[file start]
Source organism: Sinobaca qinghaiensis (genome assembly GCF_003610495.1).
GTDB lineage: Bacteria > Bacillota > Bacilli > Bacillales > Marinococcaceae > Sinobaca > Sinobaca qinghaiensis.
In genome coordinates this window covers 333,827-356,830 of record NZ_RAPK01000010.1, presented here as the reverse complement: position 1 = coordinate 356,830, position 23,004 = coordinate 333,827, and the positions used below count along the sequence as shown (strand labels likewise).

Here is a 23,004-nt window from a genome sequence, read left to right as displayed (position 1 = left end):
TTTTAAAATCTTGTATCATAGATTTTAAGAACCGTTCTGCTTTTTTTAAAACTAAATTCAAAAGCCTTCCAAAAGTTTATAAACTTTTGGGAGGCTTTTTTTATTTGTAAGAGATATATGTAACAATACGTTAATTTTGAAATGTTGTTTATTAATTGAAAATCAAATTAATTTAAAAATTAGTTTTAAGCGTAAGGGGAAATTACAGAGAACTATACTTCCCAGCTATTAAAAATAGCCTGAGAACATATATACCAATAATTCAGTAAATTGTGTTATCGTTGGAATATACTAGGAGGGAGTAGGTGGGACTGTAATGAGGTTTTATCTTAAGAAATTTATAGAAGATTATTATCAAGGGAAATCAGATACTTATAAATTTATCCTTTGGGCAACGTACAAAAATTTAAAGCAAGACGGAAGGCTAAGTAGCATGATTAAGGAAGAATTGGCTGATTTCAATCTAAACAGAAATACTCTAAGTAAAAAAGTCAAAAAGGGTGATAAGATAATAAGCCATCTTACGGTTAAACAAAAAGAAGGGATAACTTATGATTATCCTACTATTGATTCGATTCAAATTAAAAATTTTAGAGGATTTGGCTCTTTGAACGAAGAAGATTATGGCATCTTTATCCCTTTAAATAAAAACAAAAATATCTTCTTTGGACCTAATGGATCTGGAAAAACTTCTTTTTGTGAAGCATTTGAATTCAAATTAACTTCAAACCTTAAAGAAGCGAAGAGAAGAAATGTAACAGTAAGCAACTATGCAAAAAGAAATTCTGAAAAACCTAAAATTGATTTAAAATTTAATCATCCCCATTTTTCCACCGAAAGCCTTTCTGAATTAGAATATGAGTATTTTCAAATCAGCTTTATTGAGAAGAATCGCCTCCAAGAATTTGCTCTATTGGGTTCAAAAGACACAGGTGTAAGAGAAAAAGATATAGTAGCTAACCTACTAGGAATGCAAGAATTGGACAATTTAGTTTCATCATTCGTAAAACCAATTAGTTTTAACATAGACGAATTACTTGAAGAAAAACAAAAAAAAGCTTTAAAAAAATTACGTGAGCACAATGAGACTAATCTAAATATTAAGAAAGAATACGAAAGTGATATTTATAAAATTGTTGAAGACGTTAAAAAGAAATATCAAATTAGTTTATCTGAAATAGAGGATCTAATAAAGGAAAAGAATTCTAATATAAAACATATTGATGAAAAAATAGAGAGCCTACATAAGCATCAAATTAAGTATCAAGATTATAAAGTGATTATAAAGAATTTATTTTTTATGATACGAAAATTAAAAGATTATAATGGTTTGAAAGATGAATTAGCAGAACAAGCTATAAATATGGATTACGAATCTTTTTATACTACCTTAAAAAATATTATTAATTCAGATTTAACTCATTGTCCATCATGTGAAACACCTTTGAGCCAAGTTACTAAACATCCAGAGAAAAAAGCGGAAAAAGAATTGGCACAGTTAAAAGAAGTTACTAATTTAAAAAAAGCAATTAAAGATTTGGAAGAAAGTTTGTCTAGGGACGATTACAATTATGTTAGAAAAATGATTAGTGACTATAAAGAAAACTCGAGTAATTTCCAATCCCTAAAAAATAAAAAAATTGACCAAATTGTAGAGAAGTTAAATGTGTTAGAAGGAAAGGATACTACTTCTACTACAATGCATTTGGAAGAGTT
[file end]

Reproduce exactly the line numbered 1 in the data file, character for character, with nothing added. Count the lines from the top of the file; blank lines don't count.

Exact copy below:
Source organism: Sinobaca qinghaiensis (genome assembly GCF_003610495.1).